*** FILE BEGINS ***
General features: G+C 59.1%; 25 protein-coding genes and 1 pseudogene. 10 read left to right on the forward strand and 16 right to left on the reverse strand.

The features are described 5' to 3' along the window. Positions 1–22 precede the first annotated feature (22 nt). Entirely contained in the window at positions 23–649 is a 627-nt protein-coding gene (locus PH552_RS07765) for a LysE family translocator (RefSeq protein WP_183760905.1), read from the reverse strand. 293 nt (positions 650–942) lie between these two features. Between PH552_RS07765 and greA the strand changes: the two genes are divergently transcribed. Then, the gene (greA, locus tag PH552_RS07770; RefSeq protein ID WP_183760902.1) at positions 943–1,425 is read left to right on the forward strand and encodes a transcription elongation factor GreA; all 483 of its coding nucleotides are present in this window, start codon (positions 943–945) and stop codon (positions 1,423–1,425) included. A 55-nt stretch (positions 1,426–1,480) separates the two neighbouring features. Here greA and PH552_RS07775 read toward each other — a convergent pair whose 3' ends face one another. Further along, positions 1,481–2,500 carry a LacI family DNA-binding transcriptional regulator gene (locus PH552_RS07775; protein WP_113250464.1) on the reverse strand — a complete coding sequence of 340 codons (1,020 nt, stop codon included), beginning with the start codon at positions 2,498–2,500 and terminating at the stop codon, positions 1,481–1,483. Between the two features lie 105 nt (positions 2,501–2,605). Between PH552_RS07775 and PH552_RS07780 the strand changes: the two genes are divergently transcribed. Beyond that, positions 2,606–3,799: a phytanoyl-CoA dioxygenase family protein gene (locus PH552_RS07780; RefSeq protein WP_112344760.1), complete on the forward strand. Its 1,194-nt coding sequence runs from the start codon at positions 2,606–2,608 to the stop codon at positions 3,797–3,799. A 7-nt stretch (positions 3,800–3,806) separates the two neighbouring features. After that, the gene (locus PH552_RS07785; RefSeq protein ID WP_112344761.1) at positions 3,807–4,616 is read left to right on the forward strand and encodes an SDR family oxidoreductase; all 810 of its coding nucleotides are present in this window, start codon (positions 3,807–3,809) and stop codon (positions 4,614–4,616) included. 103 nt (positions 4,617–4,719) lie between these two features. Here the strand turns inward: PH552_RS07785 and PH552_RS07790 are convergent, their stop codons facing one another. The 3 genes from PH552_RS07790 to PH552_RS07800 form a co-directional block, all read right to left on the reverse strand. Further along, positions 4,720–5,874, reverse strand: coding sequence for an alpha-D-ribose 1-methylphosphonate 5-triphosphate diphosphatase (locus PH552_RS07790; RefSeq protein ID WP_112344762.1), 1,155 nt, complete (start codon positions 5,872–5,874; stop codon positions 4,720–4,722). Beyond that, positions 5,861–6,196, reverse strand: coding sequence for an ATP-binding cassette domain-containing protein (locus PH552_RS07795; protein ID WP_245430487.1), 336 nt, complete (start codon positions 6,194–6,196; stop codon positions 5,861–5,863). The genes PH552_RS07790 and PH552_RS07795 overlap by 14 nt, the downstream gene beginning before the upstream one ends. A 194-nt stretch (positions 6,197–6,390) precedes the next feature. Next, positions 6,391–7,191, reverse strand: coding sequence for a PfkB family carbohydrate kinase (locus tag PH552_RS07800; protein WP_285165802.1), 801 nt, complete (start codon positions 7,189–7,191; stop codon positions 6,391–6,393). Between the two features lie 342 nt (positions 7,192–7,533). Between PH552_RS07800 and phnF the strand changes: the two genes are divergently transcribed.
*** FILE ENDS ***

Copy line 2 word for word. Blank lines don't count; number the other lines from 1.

The features are described 5' to 3' along the window. Positions 1–22 precede the first annotated feature (22 nt). Entirely contained in the window at positions 23–649 is a 627-nt protein-coding gene (locus PH552_RS07765) for a LysE family translocator (RefSeq protein WP_183760905.1), read from the reverse strand. 293 nt (positions 650–942) lie between these two features. Between PH552_RS07765 and greA the strand changes: the two genes are divergently transcribed. Then, the gene (greA, locus tag PH552_RS07770; RefSeq protein ID WP_183760902.1) at positions 943–1,425 is read left to right on the forward strand and encodes a transcription elongation factor GreA; all 483 of its coding nucleotides are present in this window, start codon (positions 943–945) and stop codon (positions 1,423–1,425) included. A 55-nt stretch (positions 1,426–1,480) separates the two neighbouring features. Here greA and PH552_RS07775 read toward each other — a convergent pair whose 3' ends face one another. Further along, positions 1,481–2,500 carry a LacI family DNA-binding transcriptional regulator gene (locus PH552_RS07775; protein WP_113250464.1) on the reverse strand — a complete coding sequence of 340 codons (1,020 nt, stop codon included), beginning with the start codon at positions 2,498–2,500 and terminating at the stop codon, positions 1,481–1,483. Between the two features lie 105 nt (positions 2,501–2,605). Between PH552_RS07775 and PH552_RS07780 the strand changes: the two genes are divergently transcribed. Beyond that, positions 2,606–3,799: a phytanoyl-CoA dioxygenase family protein gene (locus PH552_RS07780; RefSeq protein WP_112344760.1), complete on the forward strand. Its 1,194-nt coding sequence runs from the start codon at positions 2,606–2,608 to the stop codon at positions 3,797–3,799. A 7-nt stretch (positions 3,800–3,806) separates the two neighbouring features. After that, the gene (locus PH552_RS07785; RefSeq protein ID WP_112344761.1) at positions 3,807–4,616 is read left to right on the forward strand and encodes an SDR family oxidoreductase; all 810 of its coding nucleotides are present in this window, start codon (positions 3,807–3,809) and stop codon (positions 4,614–4,616) included. 103 nt (positions 4,617–4,719) lie between these two features. Here the strand turns inward: PH552_RS07785 and PH552_RS07790 are convergent, their stop codons facing one another. The 3 genes from PH552_RS07790 to PH552_RS07800 form a co-directional block, all read right to left on the reverse strand. Further along, positions 4,720–5,874, reverse strand: coding sequence for an alpha-D-ribose 1-methylphosphonate 5-triphosphate diphosphatase (locus PH552_RS07790; RefSeq protein ID WP_112344762.1), 1,155 nt, complete (start codon positions 5,872–5,874; stop codon positions 4,720–4,722). Beyond that, positions 5,861–6,196, reverse strand: coding sequence for an ATP-binding cassette domain-containing protein (locus PH552_RS07795; protein ID WP_245430487.1), 336 nt, complete (start codon positions 6,194–6,196; stop codon positions 5,861–5,863). The genes PH552_RS07790 and PH552_RS07795 overlap by 14 nt, the downstream gene beginning before the upstream one ends. A 194-nt stretch (positions 6,197–6,390) precedes the next feature. Next, positions 6,391–7,191, reverse strand: coding sequence for a PfkB family carbohydrate kinase (locus tag PH552_RS07800; protein WP_285165802.1), 801 nt, complete (start codon positions 7,189–7,191; stop codon positions 6,391–6,393). Between the two features lie 342 nt (positions 7,192–7,533). Between PH552_RS07800 and phnF the strand changes: the two genes are divergently transcribed.